Bonuses on Wall Street Declined 8% in 2010, N.Y.'s DiNapoli Says…Cash bonuses on Wall Street declined 8 percent last year as financial firms raised base salaries and deferred some earnings, according to New York State Comptroller Thomas DiNapoli. Financial companies disbursed $20.8 billion in 2010, compared with $22.5 billion a year earlier, DiNapoli’s office calculated in a report based on personal income-tax collections. It doesn’t include stock options or other types of deferred pay. The average Wall Street employee took home a cash bonus of $128,530 in 2010, a drop of 9 percent that was greater than the total decline because the pool was shared among more workers. New York City’s securities industry added 3,600 people from August to December, the report said. The size of the bonus pool has shifted as more firms pay a larger percentage in stock and deferred compensation.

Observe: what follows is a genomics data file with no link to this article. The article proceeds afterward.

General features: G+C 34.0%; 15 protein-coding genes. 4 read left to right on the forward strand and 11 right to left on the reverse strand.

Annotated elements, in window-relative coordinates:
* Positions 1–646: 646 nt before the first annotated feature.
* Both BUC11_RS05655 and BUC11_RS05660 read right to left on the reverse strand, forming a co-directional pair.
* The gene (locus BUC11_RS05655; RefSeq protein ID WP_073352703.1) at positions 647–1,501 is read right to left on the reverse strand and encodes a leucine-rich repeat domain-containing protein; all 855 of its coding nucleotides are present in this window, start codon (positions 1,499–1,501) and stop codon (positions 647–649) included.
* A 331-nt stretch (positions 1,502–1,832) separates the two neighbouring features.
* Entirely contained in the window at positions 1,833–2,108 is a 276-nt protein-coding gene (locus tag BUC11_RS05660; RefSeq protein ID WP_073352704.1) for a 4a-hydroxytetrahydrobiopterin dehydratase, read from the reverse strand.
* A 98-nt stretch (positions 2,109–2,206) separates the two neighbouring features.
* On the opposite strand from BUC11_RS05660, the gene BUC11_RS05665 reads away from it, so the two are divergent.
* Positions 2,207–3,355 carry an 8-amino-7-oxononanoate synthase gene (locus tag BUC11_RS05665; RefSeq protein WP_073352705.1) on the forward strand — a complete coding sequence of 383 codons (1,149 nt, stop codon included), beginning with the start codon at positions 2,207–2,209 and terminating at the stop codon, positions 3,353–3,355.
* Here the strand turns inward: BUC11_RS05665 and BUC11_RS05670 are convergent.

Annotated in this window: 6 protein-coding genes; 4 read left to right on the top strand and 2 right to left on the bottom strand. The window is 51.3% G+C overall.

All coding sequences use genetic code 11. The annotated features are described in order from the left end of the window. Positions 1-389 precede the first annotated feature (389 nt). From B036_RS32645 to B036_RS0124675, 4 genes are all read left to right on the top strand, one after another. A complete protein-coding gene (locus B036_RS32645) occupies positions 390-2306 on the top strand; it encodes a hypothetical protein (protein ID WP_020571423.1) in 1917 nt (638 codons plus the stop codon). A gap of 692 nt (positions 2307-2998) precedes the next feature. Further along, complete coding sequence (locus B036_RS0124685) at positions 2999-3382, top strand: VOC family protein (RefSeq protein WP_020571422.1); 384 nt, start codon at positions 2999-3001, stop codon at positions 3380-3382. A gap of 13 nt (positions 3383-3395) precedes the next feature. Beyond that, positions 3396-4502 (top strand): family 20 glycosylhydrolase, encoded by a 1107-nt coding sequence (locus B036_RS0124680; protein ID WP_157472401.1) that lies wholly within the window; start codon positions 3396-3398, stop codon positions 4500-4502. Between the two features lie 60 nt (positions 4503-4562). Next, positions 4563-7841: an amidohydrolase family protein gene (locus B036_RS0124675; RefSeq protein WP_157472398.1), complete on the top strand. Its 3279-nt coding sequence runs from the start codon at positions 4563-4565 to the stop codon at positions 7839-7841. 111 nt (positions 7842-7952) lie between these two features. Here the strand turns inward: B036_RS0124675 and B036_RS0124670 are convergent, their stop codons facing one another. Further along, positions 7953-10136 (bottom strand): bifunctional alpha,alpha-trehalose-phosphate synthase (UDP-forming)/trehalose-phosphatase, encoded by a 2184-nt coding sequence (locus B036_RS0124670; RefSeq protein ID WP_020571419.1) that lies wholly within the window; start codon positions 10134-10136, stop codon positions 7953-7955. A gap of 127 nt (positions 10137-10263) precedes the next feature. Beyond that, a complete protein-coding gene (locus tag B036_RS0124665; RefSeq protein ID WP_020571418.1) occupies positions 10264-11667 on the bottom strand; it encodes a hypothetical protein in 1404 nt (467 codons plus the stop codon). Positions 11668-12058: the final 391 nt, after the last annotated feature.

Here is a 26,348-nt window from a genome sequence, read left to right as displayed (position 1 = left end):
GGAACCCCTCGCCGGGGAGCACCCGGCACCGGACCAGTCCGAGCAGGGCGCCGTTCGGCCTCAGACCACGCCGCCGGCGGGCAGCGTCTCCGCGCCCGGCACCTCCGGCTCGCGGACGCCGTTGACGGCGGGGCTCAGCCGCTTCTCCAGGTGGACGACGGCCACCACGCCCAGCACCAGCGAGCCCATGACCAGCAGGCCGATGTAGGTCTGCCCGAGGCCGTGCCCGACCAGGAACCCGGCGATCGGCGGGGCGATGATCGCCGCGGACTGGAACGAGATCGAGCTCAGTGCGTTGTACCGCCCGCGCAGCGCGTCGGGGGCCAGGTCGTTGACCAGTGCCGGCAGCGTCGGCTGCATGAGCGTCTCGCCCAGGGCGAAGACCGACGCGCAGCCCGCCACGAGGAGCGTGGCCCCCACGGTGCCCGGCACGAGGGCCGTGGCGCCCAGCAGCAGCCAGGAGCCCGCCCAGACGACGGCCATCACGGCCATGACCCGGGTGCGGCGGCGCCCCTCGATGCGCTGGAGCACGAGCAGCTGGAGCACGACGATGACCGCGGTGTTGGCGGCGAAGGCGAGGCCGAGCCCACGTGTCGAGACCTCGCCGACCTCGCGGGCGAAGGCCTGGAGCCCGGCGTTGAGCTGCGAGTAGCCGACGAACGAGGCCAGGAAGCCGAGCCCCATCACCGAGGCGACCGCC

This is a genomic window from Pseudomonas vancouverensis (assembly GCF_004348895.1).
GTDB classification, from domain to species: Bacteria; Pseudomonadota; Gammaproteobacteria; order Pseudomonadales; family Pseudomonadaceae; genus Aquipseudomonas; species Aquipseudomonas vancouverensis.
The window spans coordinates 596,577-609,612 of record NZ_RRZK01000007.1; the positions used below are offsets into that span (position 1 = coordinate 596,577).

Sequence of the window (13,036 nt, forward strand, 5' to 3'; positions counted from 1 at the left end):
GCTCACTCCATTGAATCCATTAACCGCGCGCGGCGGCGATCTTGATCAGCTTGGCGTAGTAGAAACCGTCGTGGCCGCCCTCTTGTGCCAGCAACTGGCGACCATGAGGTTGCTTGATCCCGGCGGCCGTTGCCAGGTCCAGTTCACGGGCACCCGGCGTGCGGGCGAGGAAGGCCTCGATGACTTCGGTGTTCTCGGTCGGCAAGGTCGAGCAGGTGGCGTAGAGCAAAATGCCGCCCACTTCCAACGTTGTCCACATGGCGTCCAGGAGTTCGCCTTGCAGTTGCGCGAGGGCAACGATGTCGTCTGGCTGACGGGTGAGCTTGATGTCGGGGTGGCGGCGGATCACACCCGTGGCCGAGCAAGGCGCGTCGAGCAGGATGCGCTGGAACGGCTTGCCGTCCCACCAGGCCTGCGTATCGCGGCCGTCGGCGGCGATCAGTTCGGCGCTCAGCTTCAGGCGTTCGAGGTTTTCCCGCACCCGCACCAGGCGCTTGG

Another Reminder That Crime Pays: No Charges Filed Against Countrywide’s Mozilo -- Yves Smith - The New York Times’ Gretchen Morgenson dutifully tells us, based on a Los Angeles Times sighting, that federal prosecutors will not be filing charges against the Tanned One, Angelo Mozilo of Countrywide. This follows the failure of investigations to lead to a criminal prosecution of another major perp in the financial crisis, one Joseph Cassano, the head of AIG’s Financial Products unit. There has been far too little discussion of why no legal action has been taken.Readers can no doubt come up with additional reasons, but I see at least two. The first is that the deregulation of financial services in the 1980s and 1990s, along with some very questionable court decisions (as in ones that reversed decades of precedents), have rendered many activities that would have been impermissible perfectly kosher. Yet the very fact that that people who oversaw businesses that were clearly engaged in reckless behavior and at a minimum serious omissions and misrepresentations to investors have gotten off scott free.